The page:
FRIDAY, JANUARY 16, 2009
Recently a business class asked me the following question: “If you could redo one thing, what would it be?” The following was my response.
“I would redo the way I handled my first real job. After graduating from USC, I immediately began working at Merrill Lynch. A few months later I received my securities license. Shortly after receiving the license, I had a dispute with my supposed sponsoring broker over commissions.
I had opened up several accounts prior to enrolling in the financial advisor training program. Although I had my license, I was not yet an official financial advisor. While waiting for admission to the program, I placed all accounts with a broker in my office. After enrollment, I asked my sponsoring broker and manager to transfer the accounts to me. This broker, in front of our manager, took the position that these accounts would never had been closed without his help. My manager sided with him, and decided that all accounts would be shared equally. It didn’t matter that the accounts were my family and friends.
At that moment I felt as if I had been artfully robbed. It was at that moment I learned that the business was cut throat. Unlike my experience as an athlete, where I was surrounded by men of character, in the brokerage industry I was surrounded by men of greed and questionable ethics. I left Merrill Lynch because I felt cheated. If neither the firm nor my colleagues would stand by me, I saw no reason to stand by them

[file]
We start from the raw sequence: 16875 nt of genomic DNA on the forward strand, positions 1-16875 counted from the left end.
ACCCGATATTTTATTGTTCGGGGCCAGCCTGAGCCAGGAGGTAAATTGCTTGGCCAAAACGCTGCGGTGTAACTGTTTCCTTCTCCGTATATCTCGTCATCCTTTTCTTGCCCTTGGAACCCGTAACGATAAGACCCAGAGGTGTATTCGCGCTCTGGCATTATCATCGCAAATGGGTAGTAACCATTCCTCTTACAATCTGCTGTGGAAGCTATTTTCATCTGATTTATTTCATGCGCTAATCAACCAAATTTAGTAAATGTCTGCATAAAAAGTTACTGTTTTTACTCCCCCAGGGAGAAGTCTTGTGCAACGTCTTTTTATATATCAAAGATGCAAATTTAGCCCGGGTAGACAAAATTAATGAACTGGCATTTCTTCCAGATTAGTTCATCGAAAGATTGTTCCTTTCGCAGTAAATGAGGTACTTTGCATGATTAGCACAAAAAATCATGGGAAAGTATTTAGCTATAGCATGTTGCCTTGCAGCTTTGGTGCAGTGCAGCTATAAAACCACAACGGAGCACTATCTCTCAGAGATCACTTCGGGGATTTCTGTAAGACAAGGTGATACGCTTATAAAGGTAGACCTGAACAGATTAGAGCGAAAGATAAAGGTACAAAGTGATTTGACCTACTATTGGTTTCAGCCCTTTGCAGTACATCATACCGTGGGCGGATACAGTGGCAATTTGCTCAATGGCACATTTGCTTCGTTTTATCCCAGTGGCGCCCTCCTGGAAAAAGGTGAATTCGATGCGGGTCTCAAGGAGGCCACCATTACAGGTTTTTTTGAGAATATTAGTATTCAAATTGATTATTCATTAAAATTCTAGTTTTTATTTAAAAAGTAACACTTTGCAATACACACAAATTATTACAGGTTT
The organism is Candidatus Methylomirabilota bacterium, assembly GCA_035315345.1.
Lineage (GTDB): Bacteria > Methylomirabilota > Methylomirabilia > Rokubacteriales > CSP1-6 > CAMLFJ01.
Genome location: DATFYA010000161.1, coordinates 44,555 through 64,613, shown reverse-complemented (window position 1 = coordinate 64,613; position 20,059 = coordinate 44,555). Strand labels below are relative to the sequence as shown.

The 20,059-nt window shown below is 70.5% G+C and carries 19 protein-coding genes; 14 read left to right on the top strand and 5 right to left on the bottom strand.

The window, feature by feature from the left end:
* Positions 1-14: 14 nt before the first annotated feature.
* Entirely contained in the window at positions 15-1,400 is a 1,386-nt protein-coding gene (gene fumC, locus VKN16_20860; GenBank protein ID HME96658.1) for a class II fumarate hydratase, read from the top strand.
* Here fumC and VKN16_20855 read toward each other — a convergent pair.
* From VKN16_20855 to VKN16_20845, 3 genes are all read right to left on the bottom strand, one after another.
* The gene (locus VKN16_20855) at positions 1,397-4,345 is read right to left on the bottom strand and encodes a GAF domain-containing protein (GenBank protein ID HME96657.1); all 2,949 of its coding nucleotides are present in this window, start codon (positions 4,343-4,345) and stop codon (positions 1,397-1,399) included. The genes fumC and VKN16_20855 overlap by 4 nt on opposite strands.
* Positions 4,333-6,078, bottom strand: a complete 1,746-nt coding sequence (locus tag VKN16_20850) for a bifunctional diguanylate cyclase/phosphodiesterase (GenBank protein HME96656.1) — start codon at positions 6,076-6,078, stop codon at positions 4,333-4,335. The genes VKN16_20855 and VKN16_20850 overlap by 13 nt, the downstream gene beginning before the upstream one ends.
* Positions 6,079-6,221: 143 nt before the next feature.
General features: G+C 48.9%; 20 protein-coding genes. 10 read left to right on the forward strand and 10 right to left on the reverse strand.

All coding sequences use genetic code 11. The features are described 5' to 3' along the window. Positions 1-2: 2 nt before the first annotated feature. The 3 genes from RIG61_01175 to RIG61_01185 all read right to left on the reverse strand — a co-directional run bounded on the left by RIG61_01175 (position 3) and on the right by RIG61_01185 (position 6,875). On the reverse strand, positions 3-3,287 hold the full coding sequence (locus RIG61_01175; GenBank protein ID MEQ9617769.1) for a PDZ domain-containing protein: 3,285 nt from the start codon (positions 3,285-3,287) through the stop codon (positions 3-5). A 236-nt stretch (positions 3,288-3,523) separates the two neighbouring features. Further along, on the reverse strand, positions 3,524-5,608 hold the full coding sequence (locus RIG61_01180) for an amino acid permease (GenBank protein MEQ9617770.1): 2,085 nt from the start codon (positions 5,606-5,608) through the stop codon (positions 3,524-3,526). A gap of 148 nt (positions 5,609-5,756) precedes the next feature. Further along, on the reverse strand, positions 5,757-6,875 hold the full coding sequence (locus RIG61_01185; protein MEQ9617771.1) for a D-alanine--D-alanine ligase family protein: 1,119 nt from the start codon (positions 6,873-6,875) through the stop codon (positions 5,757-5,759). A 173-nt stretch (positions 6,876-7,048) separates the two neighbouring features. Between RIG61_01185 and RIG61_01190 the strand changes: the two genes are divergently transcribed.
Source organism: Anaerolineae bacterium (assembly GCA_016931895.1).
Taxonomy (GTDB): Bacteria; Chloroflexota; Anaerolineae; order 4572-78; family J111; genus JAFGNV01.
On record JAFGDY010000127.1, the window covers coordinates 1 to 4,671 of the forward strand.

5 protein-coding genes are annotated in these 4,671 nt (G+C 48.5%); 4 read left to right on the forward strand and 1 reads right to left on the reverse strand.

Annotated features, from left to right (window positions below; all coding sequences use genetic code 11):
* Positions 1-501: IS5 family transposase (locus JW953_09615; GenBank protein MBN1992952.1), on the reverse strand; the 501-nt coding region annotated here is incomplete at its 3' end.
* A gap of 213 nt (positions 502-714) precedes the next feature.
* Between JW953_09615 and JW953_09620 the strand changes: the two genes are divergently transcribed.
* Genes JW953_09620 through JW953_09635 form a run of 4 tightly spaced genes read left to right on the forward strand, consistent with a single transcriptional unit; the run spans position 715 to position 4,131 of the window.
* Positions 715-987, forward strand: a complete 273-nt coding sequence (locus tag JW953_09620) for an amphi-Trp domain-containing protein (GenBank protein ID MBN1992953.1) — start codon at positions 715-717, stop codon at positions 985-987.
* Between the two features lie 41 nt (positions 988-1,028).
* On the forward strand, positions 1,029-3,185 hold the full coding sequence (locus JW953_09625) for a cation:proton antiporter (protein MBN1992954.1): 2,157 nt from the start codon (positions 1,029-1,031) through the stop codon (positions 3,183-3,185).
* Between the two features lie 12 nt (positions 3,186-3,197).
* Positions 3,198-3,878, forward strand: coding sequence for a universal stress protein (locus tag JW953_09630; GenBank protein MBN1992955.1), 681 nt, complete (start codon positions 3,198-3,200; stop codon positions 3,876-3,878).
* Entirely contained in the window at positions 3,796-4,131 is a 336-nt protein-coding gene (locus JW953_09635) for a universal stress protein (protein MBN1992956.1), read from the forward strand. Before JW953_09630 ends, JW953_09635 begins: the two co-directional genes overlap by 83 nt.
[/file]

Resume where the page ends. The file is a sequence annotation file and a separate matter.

In retrospect, I recognize that decision to leave Merrill Lynch as the first of sliders in my moral character. I failed to stand up for fairness and integrity and the other virtues I had been groomed to follow. Instead, I quit without putting up a fight. I was only 23-years-old and obviously not wise enough in the ways of the business world. Influenced easily, it was when I began to descend to the lowest common denominator of the brokerage business. The glass was no longer half full. I assumed everyone with whom I worked had their own special interests. Through that incident, I allowed myself to become influenced by the worst parts of the industry. Clearly, my experiences at Merrill Lynch helped shape my behavior for the years to come.
So, in short, what would I do? I would have stood up for what I knew to be fair and right. If I had, the balance of my career and life would have been different. Instead, I’m locked up, writing to an ethics class from the quiet room in a federal prison. The decisions you make today will follow you for a lifetime. Trust me.”